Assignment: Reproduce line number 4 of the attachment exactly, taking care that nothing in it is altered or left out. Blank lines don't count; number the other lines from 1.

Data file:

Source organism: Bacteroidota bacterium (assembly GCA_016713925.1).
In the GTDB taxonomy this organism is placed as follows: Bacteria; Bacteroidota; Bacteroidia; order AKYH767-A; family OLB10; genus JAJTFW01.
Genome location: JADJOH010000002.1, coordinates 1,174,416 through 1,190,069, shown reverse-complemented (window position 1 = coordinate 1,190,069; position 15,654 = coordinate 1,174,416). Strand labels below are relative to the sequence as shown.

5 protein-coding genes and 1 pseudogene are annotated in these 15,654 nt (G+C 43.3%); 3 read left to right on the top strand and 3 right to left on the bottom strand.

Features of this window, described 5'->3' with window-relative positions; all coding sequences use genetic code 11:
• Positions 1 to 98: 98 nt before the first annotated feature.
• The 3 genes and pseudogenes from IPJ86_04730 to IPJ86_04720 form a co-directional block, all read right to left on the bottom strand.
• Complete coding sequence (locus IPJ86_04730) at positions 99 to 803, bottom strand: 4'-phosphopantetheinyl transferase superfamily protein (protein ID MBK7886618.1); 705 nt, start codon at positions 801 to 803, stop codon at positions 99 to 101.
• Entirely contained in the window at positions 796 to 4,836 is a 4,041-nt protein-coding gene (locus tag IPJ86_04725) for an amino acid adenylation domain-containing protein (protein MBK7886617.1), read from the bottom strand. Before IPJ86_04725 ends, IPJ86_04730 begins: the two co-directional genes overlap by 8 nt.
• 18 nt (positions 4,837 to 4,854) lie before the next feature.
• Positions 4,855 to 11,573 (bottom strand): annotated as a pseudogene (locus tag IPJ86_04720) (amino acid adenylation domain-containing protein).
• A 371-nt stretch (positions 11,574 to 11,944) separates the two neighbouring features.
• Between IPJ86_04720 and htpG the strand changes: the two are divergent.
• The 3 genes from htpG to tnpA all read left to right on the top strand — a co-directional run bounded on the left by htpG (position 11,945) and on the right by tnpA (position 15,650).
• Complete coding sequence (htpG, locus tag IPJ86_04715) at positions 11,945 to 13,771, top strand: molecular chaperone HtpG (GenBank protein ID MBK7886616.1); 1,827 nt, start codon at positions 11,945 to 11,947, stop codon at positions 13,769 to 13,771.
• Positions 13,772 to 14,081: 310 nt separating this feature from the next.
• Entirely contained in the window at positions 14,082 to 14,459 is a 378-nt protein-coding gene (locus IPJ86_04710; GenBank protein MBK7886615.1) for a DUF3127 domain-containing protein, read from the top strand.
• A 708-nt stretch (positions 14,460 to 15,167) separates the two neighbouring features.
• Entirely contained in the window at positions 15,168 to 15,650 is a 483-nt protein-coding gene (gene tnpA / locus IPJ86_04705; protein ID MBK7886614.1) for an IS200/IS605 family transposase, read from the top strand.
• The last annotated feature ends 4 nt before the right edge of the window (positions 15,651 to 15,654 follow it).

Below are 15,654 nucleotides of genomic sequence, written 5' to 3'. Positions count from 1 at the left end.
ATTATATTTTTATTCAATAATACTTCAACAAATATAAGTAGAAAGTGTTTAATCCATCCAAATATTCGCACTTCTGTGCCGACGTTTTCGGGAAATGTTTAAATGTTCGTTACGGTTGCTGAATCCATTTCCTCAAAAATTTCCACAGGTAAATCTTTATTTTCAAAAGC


5 protein-coding genes and 1 pseudogene are annotated in these 15,654 nt (G+C 43.3%); 3 read left to right on the top strand and 3 right to left on the bottom strand.